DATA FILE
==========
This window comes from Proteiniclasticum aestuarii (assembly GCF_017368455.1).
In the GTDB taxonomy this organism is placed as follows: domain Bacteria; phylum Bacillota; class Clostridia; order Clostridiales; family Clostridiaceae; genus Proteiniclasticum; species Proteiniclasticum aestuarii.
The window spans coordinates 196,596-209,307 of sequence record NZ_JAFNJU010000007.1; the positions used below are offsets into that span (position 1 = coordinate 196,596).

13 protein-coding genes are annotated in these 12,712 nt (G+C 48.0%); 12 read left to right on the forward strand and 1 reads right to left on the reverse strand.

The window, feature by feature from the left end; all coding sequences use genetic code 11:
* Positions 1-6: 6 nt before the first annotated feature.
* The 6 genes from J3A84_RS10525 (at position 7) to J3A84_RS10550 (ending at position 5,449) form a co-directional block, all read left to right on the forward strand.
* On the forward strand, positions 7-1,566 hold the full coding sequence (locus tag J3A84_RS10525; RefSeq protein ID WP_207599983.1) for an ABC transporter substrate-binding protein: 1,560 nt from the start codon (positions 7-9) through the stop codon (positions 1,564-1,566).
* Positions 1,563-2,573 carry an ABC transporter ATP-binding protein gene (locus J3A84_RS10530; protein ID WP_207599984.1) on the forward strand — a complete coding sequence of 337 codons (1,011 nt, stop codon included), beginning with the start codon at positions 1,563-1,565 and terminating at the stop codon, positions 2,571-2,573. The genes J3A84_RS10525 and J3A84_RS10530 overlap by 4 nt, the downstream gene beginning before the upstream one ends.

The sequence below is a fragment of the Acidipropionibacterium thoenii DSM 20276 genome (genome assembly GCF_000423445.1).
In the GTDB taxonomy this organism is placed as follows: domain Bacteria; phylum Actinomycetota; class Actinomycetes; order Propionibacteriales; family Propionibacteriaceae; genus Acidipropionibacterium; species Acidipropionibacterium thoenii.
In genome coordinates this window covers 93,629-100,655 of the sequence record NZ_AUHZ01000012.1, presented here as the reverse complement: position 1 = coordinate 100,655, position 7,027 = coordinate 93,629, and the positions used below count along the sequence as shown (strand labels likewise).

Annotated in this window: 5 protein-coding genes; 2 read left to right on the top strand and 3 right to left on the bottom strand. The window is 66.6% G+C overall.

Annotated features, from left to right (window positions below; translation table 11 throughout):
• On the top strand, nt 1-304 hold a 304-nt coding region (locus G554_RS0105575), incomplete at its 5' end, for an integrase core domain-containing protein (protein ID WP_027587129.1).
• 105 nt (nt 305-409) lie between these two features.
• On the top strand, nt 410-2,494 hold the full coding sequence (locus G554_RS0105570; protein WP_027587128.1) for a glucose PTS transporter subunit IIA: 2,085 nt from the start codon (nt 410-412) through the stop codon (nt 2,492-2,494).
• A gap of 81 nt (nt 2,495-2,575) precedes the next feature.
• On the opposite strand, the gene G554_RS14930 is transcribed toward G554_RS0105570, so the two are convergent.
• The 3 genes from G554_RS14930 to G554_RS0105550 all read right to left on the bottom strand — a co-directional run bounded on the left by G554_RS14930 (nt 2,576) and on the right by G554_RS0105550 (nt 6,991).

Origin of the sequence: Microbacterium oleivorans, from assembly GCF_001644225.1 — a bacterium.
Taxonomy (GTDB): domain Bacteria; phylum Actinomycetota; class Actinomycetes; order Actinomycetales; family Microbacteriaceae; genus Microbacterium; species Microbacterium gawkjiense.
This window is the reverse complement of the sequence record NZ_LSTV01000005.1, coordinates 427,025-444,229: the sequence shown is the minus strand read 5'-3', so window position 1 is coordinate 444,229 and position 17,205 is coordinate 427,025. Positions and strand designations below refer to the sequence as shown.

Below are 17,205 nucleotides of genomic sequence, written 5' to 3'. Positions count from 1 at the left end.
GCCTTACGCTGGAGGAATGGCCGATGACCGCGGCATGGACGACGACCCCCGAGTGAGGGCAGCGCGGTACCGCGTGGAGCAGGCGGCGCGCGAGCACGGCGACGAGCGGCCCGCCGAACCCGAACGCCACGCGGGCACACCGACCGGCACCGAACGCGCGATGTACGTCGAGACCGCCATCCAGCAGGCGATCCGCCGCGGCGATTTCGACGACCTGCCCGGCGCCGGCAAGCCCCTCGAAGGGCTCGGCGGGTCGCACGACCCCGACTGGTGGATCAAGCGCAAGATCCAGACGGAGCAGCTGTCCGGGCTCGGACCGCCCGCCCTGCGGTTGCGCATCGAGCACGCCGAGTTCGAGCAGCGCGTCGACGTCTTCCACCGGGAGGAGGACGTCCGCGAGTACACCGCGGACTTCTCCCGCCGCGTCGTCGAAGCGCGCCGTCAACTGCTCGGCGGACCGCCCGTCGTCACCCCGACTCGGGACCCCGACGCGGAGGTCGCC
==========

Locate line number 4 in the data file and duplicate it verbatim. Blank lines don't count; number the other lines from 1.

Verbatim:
13 protein-coding genes are annotated in these 12,712 nt (G+C 48.0%); 12 read left to right on the forward strand and 1 reads right to left on the reverse strand.